Lula considers her sex work a small business, and just like nearly every business in Canada, Lula’s is taking a hit. “I’ve been seeing a lot of small businesses adapting and trying to figure out how to still make money during this pandemic without just stopping altogether.”
In addition to uploading photos and videos to her OnlyFans site, Lula developed a suite of services she dubbed the Long Distance Girlfriend Experience. These include everything from “text check-ins and light flirty chats” for $25 a day, to phone sex and intimate video calls, to The Full Package which features one handwritten letter, two Polaroids and a handmade gift—usually a miniature painting or some embroidery.
These services reflect Lula’s real-life interests. She dabbles in watercolours and hand embroidery in her spare time. And she has enjoyed writing letters ever since she was a love-struck teenager in Nanaimo sending letters to her boyfriend in Lacombe.
“I feel like it is a lost way of communication that people are not using as much anymore,” Lula said. “I thought it was a nice little touch. Something physical that people could hold on to and keep special for them.”
They think that they can sit in front of a camera and show their tits and they’ll make $1,000 a night.
Creating such personal “long distance” content takes effort.
“The main thing I learned from Em’s workshop is all the behind the scenes work that goes into creating passive income,” Lula said.
Digital sex work isn’t easy—it requires a thick skin
But not everyone was willing to put in the time. In the early days of the pandemic, non-sex workers—"civilians" in the industry parlance—saw the lockdown as an opportunity to make a quick buck selling their own nude photos and sexy videos.
“The industry absolutely flooded with newbies,” Miss Em said.
She can hardly blame them for seeing the market potential. After all, men were already surfing porn at their office jobs before the pandemic. “Imagine that times ten when they are at home and in their pyjama pants,” Miss Em said.
But the newcomers didn’t last. “They think that they can sit in front of a camera and show their tits and they’ll make a thousand dollars a night,” Miss Em said. “It is not like that.”
Aside from the time, technical skills, and creative energy required to produce quality content, workers must endure the keyboard warriors and cruel internet trolls.
“When I am sitting on camera in lingerie for five hours, smiling at the camera and talking to people, I’ve got to have such a thick skin,” Miss Em said. “And that comes with time.”
Miss Em figures that between 70% and 80% of the “civilians” who started sex work in mid-March have already left.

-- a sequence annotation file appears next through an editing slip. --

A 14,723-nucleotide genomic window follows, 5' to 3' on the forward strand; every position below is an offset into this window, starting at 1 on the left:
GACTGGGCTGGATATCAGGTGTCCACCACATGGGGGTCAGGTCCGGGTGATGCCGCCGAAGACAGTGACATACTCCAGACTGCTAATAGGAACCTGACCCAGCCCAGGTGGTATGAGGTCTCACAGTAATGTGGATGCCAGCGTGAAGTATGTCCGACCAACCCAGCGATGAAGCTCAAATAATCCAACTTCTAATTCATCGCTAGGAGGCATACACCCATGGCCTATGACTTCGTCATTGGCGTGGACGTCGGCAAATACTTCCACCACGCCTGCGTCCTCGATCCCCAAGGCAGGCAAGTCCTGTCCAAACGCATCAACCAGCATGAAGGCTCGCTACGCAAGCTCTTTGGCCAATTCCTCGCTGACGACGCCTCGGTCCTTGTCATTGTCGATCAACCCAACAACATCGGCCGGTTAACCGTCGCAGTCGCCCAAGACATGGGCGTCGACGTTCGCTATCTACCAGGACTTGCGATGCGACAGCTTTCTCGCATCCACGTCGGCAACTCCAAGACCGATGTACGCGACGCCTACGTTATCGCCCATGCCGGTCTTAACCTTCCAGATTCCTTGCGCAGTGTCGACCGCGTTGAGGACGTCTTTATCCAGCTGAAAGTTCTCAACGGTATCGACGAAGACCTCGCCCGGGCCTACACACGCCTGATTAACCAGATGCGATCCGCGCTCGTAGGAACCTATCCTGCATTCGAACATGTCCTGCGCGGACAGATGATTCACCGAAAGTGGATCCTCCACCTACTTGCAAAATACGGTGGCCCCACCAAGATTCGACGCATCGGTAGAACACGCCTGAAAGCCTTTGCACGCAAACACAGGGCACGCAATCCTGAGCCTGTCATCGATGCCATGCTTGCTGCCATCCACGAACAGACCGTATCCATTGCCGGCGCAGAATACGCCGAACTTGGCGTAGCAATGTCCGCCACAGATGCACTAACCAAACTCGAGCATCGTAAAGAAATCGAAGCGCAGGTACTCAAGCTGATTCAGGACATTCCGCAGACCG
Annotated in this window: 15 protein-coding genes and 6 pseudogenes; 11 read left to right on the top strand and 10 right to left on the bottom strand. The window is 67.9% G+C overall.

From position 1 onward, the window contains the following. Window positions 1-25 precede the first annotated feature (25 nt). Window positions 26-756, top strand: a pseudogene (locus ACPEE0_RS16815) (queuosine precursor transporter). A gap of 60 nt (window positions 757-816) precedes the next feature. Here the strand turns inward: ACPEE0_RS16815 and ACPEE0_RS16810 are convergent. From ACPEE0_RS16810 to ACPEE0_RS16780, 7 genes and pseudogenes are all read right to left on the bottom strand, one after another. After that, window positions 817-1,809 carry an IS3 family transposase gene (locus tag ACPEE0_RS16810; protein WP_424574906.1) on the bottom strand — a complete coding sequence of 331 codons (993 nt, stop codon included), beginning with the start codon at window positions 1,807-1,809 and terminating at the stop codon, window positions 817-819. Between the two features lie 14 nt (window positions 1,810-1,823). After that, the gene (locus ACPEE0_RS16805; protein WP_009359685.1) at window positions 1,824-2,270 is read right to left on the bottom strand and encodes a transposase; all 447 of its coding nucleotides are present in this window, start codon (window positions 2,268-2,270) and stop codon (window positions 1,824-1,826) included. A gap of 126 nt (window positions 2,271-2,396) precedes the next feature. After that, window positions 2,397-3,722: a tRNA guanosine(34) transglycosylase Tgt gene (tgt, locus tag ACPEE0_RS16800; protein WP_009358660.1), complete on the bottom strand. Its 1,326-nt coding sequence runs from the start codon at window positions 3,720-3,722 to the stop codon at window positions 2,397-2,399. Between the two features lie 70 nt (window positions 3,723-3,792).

I’m a little worried about the re-openings and what that will mean for my work and personal life.
Lula is not sure when she will start taking in-person appointments again, or how they will change.
Her approach resembles the reopening procedures of other COVID-shuttered businesses. She will add more screening questions for potential clients to make sure they’ve been socially distancing, and will make some handwashing signs to hang in her in-call space.
She will institute a gradual relaunch, just like health officials recommend.
“My strategy when I go back to work is seeing one appointment, taking a break for a couple of weeks, then having another one. It will be a slow transition back to in-person work.”
And just like many Calgarians, Lula feels anxious about emerging from the months-long lockdown.
“I’m a little worried about the re-openings and what that will mean for my work and personal life,” Lula said.
“I was just getting used to everything being closed and these changes are definitely throwing me off a bit. I was able to adapt quickly to things being shut down so I’m sure I will adjust again. I just hate leaving my comfort zone.”
Marcello Di Cintio is the author of four books, including Pay No Heed to the Rockets: Palestine in the Present Tense. His book about the secret lives of taxi drivers will be published in May 2021.
Now more than ever, we need strong independent journalism in Alberta. That's what The Sprawl is here for! When you become a Sprawl member, it means our writers, cartoonists and photographers can do more of the journalism we need right now. Become a Sprawl member today!
Support in-depth Calgary journalism.Sign Me Up!
This is a dire time for the news industry in Canada—and we need your support now more than ever. The Sprawl connects Calgarians with their city through in-depth, curiosity-driven journalism, but we can only keep doing this if readers and listeners pitch in. Join us by becoming a Sprawl member today!